Charles Finney was an American revivalist, author and educator of the early 19th century.
Finney was raised in a non-Christian home, trained as a lawyer and set up his practice in Adams, New York. As a young man he underwent a profound conversion experience that altered his life completely—and the life of his community.
Finney trusted Christ in 1821 and changed his vocation from lawyer to minister. As he proclaimed what God had done in his life, revival swept through the entire city.
Finney became a Presbyterian home missionary and preached revivals in the villages and cities of New York.
Throughout the 1820s and into the 1830s, Finney conducted revival meetings in key Northern cities. These ventures gained him national prominence.
By 1832 he had become a pastor in New York City where his evangelistic preaching continued to draw large crowds. Three years later, he joined the faculty of Oberlin College as professor of theology. He eventually became the president of the College, 1852.
Under Charles Finney’s direction as president, Oberlin College was the first university in America to award college degrees to women and to blacks. His college graduated Mary Jane Patterson, the first black woman ever to receive a bachelor’s degree in the United States.
Charles G. Finney helped form the Benevolent Empire, a great network of volunteer societies organized to aid in solving social problems.
First, he introduced many “new measures” into American evangelism.
Because he believed so strongly in human free will, he thought that the evangelist, if he followed the proper methods, could reap a harvest of converts.
Therefore, he utilized the protracted meeting; the anxious bench for repentant sinners; long, emotional prayers; and organized choirs—all designed to break the stubborn will of the prospective convert.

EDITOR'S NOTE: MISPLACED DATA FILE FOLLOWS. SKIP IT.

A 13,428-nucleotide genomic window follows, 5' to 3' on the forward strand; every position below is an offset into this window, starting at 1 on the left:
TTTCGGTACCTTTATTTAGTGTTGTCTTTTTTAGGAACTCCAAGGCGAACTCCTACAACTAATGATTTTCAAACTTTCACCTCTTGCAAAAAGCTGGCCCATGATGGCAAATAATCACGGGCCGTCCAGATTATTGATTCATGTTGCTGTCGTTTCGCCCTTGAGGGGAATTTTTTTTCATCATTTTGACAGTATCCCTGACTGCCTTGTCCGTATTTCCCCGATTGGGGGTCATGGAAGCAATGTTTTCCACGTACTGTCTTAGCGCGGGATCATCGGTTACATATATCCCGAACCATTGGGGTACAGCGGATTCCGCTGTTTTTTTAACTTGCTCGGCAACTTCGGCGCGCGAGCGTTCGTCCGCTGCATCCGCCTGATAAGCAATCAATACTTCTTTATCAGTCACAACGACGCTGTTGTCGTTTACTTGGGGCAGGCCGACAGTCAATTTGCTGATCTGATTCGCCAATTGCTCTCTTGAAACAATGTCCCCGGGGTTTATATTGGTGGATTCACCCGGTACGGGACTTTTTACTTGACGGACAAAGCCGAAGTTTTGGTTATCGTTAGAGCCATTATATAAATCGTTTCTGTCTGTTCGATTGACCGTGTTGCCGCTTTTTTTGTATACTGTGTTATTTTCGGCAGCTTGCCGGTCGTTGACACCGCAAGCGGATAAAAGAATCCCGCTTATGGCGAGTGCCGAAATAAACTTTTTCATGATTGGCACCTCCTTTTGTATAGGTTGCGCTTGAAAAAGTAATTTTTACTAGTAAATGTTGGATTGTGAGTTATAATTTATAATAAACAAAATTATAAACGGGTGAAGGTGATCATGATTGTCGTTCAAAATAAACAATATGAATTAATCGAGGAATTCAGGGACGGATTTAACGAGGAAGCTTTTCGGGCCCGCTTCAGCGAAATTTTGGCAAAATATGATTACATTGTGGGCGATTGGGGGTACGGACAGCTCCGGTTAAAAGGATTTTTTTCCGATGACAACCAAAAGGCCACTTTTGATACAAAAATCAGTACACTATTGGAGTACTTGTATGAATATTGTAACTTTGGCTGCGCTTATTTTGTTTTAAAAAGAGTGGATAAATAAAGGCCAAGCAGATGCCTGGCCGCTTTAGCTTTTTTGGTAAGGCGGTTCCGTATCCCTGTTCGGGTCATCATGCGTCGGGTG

His sermons reflected his legal background in their clarity, conversational style, and persuasive appeal. He preached to a congregation as if he was an attorney standing before a jury.
Finney not only preached for personal conversions; he also preached on the social issues of his day, particularly slavery.
A committed abolitionist, he denounced the sin of slavery in his sermons and warned of the danger to the nation if such evil was not eliminated.
Finney advocated a strong postmillennialism in his theology.
He believed that the church, through its efforts at reforming society, could usher in the kingdom of God now! The kingdom could come in three years, he often said.
Finney’s man-centered theology led him to advocate a perfectionism when it came to sanctification.
Finney taught that some Christians could reach a permanent sanctified state in which they do not knowingly sin.
He truly believed that Christians who were entirely sanctified could bring about a thorough reform of society so that the kingdom of God would come to America. Such optimism dovetailed perfectly with the individualism and self-sufficiency of the new nation.